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Parks Canada Beef

April 11, 2011
A photo from the days when you could skin up McGill by headlamp to descend at sunrise and make it back to town for first class. Scott D. loving the am

When I first moved to Revelstoke and started ski touring, I never really had any issues with the permit system.  Likely because my days were filled with following skin tracks to areas that I knew about from the “touring Rogers Pass” mini guide of the day.

As my skills and skiing progressed through the years, I found the permit system a bit limiting.  But there were still plenty of options for getting in to non-permit areas.  With my work schedule I found it possible to get some early days in the mountains.  Access to Bostock and Flat Creek meant you didn’t need to get a permit and could get out early.  Then things changed…


The Winter Permit system allows backcountry users to enter Winter Restricted Areas that are affected by the highway avalanche program when artillery gunfire is not anticipated. This system protects the public from danger resulting from direct artillery fire, including shrapnel that can travel up to 1000 metres and the potential for sympathetic avalanche releases.

This is the bullshit that baffles brains.  They have been closing permit areas regularly and NOT shooting.  For sure, I understand that there may be a possibility that winds and/or precip could change the situation, but the seemingly random nature of the decisions makes it very difficult to make a plan.  Parks suggests you leave a detailed itinerary with a friend, pretty hard when you don’t even find out where you’re allowed to go until 7:30am at the earliest.

A recently released publication from some of the best ski mountaineers around labels the descent off the North side of the Swiss and Rogers peaks as classics.  The current permit system makes it next to impossible to take on a adventure like this while giving yourself enough time in the day to deal with the unexpected.


Permits make bagging the North line off Rogers a race against the sun

The inclusion of the 1000 m shrapnel zone has also boggled my mind.  For instance, they created the Grizzly Shoulder permit to account for shrapnel from shooting at Hermit, Puff Daddy specifically.  But here’s the thing, if they open Grizz Shoulder, it means they KNOW they’re not shooting Puff Daddy, so open it too?  You can find multiple situations like this throughout the park.

It just leaves us with questions.  While much of the “directly-facing-the-highway” stuff stays closed through and after the cycle, after a few days of stability, it usually re-opens.  I informally asked Parks (through some random trash-talking on twitter) what the deal was with the MacDonald and Tupper permits being closed for 7 days recently.    The response was that the “natural cycle last week kept many permit areas closed for avalanche shooting. Still winter up (there).”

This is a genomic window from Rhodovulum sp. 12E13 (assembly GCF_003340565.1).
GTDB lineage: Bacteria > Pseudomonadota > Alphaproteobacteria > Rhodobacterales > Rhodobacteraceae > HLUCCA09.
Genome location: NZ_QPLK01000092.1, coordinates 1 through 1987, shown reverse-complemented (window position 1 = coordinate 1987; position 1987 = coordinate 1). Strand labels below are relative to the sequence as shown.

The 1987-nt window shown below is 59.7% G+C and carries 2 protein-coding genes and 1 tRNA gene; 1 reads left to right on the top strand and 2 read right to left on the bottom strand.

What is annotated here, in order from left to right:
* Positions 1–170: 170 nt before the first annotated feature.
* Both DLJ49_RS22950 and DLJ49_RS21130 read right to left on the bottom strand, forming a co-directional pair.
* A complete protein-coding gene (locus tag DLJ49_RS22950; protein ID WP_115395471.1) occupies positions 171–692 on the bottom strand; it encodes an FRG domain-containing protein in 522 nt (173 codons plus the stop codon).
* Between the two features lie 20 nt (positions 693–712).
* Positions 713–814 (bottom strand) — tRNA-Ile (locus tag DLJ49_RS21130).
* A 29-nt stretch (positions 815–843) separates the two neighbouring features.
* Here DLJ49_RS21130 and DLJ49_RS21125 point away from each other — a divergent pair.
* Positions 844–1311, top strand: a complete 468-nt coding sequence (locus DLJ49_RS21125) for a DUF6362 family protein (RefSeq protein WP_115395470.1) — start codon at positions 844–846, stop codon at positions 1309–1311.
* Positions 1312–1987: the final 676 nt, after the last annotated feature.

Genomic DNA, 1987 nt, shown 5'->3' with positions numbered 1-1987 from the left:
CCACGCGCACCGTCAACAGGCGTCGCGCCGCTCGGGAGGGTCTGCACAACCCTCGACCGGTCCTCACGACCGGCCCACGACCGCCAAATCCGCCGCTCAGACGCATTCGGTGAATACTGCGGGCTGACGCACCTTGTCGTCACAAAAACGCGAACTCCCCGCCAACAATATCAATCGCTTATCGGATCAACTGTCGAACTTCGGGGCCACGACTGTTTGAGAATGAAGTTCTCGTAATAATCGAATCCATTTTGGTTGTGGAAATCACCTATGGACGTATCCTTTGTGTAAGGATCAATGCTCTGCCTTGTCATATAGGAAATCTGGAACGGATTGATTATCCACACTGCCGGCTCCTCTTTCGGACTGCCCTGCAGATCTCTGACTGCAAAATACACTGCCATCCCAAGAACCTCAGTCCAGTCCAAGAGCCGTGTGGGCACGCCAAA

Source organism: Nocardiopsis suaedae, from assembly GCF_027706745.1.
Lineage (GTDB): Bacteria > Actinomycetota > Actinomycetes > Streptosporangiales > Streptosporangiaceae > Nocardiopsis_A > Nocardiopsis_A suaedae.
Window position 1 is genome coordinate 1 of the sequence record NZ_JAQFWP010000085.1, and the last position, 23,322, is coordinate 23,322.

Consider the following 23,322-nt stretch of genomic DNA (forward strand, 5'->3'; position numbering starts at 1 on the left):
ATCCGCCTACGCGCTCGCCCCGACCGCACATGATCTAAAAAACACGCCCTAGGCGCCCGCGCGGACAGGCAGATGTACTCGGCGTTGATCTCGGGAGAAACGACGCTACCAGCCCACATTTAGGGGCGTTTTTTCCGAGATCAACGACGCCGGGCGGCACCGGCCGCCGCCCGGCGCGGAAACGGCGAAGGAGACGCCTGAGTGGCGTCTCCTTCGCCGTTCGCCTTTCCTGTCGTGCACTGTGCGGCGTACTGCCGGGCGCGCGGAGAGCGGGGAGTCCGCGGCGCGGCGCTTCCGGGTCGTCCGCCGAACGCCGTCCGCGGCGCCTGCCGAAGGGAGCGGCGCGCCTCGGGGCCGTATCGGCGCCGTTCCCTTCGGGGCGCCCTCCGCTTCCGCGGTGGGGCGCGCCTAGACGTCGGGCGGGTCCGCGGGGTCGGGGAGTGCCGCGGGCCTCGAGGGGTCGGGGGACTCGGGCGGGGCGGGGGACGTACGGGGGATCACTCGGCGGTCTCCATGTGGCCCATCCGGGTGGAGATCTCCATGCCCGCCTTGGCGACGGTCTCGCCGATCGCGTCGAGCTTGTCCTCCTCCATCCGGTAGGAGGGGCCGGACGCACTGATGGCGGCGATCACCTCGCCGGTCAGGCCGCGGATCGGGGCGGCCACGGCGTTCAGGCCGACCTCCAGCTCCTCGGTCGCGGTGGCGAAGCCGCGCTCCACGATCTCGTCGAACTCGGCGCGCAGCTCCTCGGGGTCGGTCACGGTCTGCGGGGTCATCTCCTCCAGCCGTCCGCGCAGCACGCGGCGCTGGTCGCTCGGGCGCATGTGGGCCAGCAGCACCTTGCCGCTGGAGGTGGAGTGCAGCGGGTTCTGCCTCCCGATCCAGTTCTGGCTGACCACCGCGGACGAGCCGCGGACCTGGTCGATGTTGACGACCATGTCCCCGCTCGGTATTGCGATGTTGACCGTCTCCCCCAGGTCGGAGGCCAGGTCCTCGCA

Looking to the Herdman and NRC

The frustrating piece was that I was aware it was winter up there, that’s why I go up there every flippin’ weekend, AND why I was surprised that they hadn’t shot at MacDonald from the 3rd till the 9th!?!?  Or, if they had shot at it, why didn’t they open it? Or if they felt they needed to shoot at something, like, say the Herdman, why would they keep Avalanche open since it’s waayyy within the 1km shrapnel radius.  A raw deal for my three friends who had planned to head up there to ski a sweet line in sweet conditions.

There’s answers.  And here’s what’s even better, people are getting paid to solve them.  So solve them.  Let’s hear what’s in the mix to fix some of these issues.  Hiding behind the “transportation corridor being the number one priority” will only come back to bite you if anyone actually takes the time to read the Parks Canada mandate.

2 Comments leave one →
  1. Kyle permalink
    May 4, 2011 7:50 PM

    ya i thought it was a pretty raw deal when they changed up many of the permit zones and more recently with how popular it’s been getting up there it seems to be more of a crowd control tactic than anything sometimes. But maybe it’s better than the permanent closure of anything facing the highway that existed for many years.

  2. aef permalink
    January 19, 2015 11:47 AM

    Bump this
    If you don’t like it go somewhere else. You can take your attitude into the Interior crown all you want.

    You are probably part of the recent problem (decade or two) of crowds. So perspective please.

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